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IP confirms COVID-19 cases at Riverdale Mill, ‘no operational disruptions’

International Paper (IP) confirmed a “small number” of employees at the company’s Riverdale Mill in Selma have tested positive for COVID-19 on Monday morning, though the exact number of cases was not disclosed due to privacy reasons.
“We have experienced a small number of confirmed COVID-19 cases,” wrote IP Communications Manager Arthur Mclean in an email to the Times-Journal. “We instructed the affected individuals to self-quarantine. Using our close-contact tracing protocol, we identified other individuals who were in close contact with the affected individual and implemented self-quarantine protocols for those individuals. In addition, following health department guidelines, we cleaned and disinfected the areas and equipment where the employees spent time using a certified company to perform the cleaning.”
According to a memo issued to IP employees dated April 28, at least one IP employee who tested positive for the virus worked on IP’s Project Bridge, which is the internal name for the company’s project to convert one of the two paper machines at the Riverdale mill from producing uncoated freesheet, used in copy and printing paper, to whitetop linerboard, used in packaging and displays.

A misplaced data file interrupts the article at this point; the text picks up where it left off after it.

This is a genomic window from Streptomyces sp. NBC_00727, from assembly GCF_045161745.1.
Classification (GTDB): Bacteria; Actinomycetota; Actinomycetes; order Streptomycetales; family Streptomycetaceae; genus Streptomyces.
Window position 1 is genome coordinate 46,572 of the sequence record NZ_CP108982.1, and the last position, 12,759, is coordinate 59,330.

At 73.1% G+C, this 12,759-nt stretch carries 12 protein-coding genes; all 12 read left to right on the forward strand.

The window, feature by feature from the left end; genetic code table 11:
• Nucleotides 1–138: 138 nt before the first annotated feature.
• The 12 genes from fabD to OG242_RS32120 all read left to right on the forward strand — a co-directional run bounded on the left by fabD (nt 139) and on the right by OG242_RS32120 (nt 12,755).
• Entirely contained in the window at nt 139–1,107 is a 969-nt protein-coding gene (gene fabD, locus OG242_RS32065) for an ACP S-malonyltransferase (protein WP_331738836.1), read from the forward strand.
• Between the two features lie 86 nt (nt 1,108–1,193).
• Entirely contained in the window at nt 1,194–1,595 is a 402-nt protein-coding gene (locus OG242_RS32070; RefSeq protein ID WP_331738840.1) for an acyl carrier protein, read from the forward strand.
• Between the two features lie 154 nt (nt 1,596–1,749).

“In order to maintain safety guidelines and ensure appropriate social distancing of our employees and contractors, we have revised the expected completion of the paper machine conversion for the third quarter,” wrote McLean.
According to McLean, there have been no operational disruptions due to COVID-19 cases at the mill and the health and safety of IP’s employees and contractors are paramount.
“We continue to stress the importance of practicing personal hygiene and social distancing, and we perform a rigorous daily and weekly site cleaning routine, in addition to other measures recommended by the CDC,” continued Mclean. “We conduct daily temperature testing for everyone who enters the facility. We also require employees to keep close contact logs for contact tracing and to maintain less than ten people in common meeting rooms and work areas.”